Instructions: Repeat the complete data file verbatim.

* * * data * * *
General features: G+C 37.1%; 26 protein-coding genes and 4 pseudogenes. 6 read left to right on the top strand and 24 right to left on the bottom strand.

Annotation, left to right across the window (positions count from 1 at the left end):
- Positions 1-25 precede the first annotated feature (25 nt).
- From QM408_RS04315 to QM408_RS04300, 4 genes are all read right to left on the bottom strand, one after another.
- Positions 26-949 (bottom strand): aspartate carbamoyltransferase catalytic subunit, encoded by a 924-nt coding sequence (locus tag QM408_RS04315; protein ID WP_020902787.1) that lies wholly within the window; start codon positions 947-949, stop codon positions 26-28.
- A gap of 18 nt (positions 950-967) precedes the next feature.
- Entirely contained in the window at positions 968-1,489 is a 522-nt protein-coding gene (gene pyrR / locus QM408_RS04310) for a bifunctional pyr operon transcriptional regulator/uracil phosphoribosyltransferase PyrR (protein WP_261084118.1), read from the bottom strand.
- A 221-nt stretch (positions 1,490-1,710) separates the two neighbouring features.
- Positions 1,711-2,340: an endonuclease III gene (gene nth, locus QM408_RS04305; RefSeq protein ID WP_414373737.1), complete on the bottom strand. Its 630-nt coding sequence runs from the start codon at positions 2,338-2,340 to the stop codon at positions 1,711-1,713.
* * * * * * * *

General features: G+C 37.1%; 26 protein-coding genes and 4 pseudogenes. 6 read left to right on the top strand and 24 right to left on the bottom strand.

Annotation, left to right across the window (positions count from 1 at the left end):
- Positions 1-25 precede the first annotated feature (25 nt).
- From QM408_RS04315 to QM408_RS04300, 4 genes are all read right to left on the bottom strand, one after another.
- Positions 26-949 (bottom strand): aspartate carbamoyltransferase catalytic subunit, encoded by a 924-nt coding sequence (locus tag QM408_RS04315; protein ID WP_020902787.1) that lies wholly within the window; start codon positions 947-949, stop codon positions 26-28.
- A gap of 18 nt (positions 950-967) precedes the next feature.
- Entirely contained in the window at positions 968-1,489 is a 522-nt protein-coding gene (gene pyrR / locus QM408_RS04310) for a bifunctional pyr operon transcriptional regulator/uracil phosphoribosyltransferase PyrR (protein WP_261084118.1), read from the bottom strand.
- A 221-nt stretch (positions 1,490-1,710) separates the two neighbouring features.
- Positions 1,711-2,340: an endonuclease III gene (gene nth, locus QM408_RS04305; RefSeq protein ID WP_414373737.1), complete on the bottom strand. Its 630-nt coding sequence runs from the start codon at positions 2,338-2,340 to the stop codon at positions 1,711-1,713.